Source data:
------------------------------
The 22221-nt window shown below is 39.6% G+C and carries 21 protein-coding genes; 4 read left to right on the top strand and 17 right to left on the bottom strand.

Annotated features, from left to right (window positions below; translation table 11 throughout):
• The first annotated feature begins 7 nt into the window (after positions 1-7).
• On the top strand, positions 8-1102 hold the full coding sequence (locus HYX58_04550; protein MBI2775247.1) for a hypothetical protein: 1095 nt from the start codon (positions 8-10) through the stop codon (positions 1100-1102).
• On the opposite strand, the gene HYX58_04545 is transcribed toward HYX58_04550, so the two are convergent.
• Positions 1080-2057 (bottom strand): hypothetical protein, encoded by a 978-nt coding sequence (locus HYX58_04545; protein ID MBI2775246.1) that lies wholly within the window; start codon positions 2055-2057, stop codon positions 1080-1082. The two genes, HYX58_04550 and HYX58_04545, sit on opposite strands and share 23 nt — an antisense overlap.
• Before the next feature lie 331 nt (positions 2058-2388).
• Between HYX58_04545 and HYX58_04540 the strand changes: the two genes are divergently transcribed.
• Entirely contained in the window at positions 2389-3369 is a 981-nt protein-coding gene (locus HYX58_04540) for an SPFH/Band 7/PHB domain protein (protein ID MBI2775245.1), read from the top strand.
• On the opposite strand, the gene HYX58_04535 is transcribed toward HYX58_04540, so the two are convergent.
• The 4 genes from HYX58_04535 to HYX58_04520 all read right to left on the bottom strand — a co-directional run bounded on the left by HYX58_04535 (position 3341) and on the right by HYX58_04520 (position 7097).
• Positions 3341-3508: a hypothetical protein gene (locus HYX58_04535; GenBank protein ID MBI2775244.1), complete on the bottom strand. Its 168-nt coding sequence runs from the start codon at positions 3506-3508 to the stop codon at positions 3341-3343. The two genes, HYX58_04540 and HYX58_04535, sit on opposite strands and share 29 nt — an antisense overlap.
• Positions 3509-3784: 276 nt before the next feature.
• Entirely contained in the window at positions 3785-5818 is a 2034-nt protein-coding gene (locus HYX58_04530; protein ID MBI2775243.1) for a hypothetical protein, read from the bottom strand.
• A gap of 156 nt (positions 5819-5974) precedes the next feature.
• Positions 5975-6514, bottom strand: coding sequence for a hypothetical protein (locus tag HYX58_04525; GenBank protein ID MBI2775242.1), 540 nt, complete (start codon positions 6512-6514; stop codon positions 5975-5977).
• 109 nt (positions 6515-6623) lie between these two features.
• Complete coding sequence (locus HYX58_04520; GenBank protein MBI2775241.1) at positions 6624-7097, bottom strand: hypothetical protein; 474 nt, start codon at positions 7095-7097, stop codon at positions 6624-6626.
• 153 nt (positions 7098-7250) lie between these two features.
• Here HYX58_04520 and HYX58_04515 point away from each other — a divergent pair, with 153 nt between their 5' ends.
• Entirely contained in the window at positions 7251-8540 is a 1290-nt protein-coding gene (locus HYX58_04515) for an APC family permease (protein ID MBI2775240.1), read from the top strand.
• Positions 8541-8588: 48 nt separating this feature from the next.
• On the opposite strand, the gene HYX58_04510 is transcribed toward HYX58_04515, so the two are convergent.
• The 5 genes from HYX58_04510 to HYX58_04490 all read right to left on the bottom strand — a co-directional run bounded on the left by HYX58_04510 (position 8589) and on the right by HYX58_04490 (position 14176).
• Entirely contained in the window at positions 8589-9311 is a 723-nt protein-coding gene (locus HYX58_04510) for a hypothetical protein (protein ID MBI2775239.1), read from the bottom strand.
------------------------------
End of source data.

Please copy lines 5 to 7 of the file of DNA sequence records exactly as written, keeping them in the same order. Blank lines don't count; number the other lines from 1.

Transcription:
• On the opposite strand, the gene HYX58_04545 is transcribed toward HYX58_04550, so the two are convergent.
• Positions 1080-2057 (bottom strand): hypothetical protein, encoded by a 978-nt coding sequence (locus HYX58_04545; protein ID MBI2775246.1) that lies wholly within the window; start codon positions 2055-2057, stop codon positions 1080-1082. The two genes, HYX58_04550 and HYX58_04545, sit on opposite strands and share 23 nt — an antisense overlap.
• Before the next feature lie 331 nt (positions 2058-2388).